They are the first generation to have grown up as teenagers with easy and individually-tailored access to hardcore and child pornography in the form of manga comic books and the first to benefit from technological innovations that allowed them to easily shift their consumption to DVDs and internet porn made using real women and children.
Japan is certainly not unique in the world in terms of the size and scale of its sex industry, nor is it the only state currently exercising weak administrative oversight of prostitution and pornography. Nonetheless, even compared to other rich, industrialised nations, the Japanese government takes a notably laissez-faire approach.
The possession of child pornography is still legally permitted. There is almost no restriction on the acts that can be filmed in pornography and this has led to the production and open circulation (e.g., through Amazon Japan and Rakuten) of pornography featuring extreme levels of violence against women, including films in which women are set on fire. Japan is also the only rich country to be awarded ‘Tier 2’ status in the US Department of State’s yearly Trafficking in Persons Report and one of only a handful of countries that have not yet ratified the United Nation’s anti-trafficking Palermo Protocol.
Under international pressure, the Japanese government criminalised the production and selling of child pornography in 1999 and introduced anti-trafficking measures in 2003. But while child pornography cannot be sold in Japan, no policy measures have been enacted to address the peer-to-peer network sharing of material legally bought before 1999.
The possession of child pornography is still not criminalised, so users have an untouchable sphere in which to swap and consume pornography of children that was legally bought in the 1990s (in addition, of course, to anything bought illegally after 1999). And the depiction of child rape and abuse in manga remains both legal and widespread.
There are currently two laws governing the ‘sexual depiction’ of a person in Japan. Virtual images of children produced as comic, animation or computer graphics are subject to regulation under an obscenity law, and the use of real children in the production of pornography is banned under a child protection law.
But a loophole created by the two laws allows for the legal production, distribution and consumption of graphically animated or manga comic depictions of child rape and sexual abuse, as long as the genitals are not explicitly drawn. In reality, there is no government monitoring of pornography and this provision is not actually enforced. The system runs according to industry self-regulation, with no restriction on violence in pornography, either animated or live.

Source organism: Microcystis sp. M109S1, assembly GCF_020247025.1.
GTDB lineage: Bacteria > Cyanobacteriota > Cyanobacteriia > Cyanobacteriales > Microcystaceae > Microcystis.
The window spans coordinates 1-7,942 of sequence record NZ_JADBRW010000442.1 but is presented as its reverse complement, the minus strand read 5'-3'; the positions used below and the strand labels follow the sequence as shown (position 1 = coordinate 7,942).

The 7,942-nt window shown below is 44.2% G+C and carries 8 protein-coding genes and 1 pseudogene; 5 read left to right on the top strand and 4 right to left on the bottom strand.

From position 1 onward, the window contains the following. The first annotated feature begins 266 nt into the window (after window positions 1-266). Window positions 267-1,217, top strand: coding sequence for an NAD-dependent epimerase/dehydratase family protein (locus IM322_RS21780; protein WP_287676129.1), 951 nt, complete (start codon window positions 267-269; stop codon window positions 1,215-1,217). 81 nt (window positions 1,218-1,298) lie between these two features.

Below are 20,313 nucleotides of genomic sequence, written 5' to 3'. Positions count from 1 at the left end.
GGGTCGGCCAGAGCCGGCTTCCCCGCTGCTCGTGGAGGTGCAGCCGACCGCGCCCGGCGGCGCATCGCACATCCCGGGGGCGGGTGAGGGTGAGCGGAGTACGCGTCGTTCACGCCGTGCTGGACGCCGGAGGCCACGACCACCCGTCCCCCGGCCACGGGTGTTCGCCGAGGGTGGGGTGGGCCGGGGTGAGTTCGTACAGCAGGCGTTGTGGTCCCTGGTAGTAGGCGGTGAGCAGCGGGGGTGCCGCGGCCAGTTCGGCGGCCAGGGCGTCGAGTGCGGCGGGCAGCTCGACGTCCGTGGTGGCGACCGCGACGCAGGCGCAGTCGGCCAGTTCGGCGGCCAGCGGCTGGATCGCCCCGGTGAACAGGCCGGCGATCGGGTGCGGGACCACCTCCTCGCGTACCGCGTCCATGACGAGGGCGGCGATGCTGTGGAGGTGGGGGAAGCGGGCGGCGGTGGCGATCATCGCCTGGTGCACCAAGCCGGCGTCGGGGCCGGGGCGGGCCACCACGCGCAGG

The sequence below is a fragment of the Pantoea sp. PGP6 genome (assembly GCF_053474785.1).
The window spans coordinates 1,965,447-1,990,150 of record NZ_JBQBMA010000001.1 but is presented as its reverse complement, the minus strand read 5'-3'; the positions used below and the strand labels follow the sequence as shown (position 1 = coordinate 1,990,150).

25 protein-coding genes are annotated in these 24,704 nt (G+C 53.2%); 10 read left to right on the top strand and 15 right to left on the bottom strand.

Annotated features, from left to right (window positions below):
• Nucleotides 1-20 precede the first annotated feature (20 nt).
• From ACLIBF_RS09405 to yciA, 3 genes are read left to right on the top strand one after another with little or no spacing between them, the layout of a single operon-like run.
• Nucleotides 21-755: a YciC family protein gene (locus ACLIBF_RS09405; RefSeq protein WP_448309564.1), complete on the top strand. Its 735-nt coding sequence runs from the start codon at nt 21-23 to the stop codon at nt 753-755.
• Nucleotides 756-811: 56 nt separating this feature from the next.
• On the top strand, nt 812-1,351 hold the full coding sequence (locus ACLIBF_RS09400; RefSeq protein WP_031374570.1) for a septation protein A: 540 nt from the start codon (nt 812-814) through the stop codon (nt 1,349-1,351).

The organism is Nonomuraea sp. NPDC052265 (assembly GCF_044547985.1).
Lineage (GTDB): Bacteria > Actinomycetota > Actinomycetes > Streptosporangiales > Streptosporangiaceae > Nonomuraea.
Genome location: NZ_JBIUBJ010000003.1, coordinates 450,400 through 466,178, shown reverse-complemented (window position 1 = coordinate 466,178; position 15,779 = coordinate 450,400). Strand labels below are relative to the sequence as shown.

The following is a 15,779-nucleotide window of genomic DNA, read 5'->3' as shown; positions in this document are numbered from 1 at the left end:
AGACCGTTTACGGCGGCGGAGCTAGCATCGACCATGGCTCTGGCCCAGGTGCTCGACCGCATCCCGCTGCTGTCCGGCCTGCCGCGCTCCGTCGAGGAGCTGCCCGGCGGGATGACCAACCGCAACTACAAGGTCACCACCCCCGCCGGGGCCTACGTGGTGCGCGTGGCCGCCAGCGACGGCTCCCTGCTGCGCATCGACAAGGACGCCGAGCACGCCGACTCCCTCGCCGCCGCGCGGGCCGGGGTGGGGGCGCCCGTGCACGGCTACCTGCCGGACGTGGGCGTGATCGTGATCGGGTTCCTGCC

As a result, graphically-generated pornographic representations of violence, incest, bestiality, and other abuses of children continue to be legally produced, circulated, and consumed in Japan. While the Tokyo metropolitan government in 2010 acted to restrict the selling (to children), and display, of manga that glorifies rape, they have issued no infringement notices to date.
From the viewpoint of the sex industry, manga’s role in inculcating a whole generation of boys growing up in Japanese society in the 1990s with a sexuality that is hostile to women was a gift it was able to capitalise on through new communication technologies.
The lax legislative environment in Japan encourages entrepreneurs to diversify their activities in relation to child pornography. The industry developed chakuero or ‘junior idol’ pornography products after the 1999 legislation banning the production of child pornography.
Chakuero feature footage and pictures of underage children (mainly girls) wearing skimpy bathing suits posed in sexualised positions. The DVDs feature girls stripping out of school uniforms to their underwear, pornographically posing on beds and playing on playground equipment in skimpy clothing while cameras focus on their crotches. They are sold on shelves labelled according to the age of the child appearing in the film, which range from around six to 17. Businesses selling chakuero pornography arrange ‘meet and greet’ events for consumers to interact with girls in the films, who are recruited through ‘modelling’ or ‘talent’ agencies.
The failure to regulate the production and circulation of pornographic manga and the failure to do anything substantial about violent and child live-filmed pornography has allowed the grooming of a whole generation of Japanese boys to sexually respond to extreme violence against women and girls, even before they became adults. This grooming was well underway by the late 1990s, with Japanese researcher Sugita Satoshi reporting in 1999 that 60-70 per cent of pornography on sale in second-hand video/DVD shops in Japan comprised films of women being raped.
The Japanese government not only fails to right past wrongs, but through its policymaking on pornography today, continues to cultivate a social environment that renders children vulnerable to commercial sexual exploitation and threatens women with violence and abuse.
Dr Caroline Norma is a lecturer in RMIT’s School of Global, Urban and Social Studies. This is an edited extract from her lecture, “A State Reliant on Pornography: Japan in the Twenty-first Century”, presented as part of the Global Studies Seminar Series at RMIT University. Follow Caroline’s tweets at @carolinenorma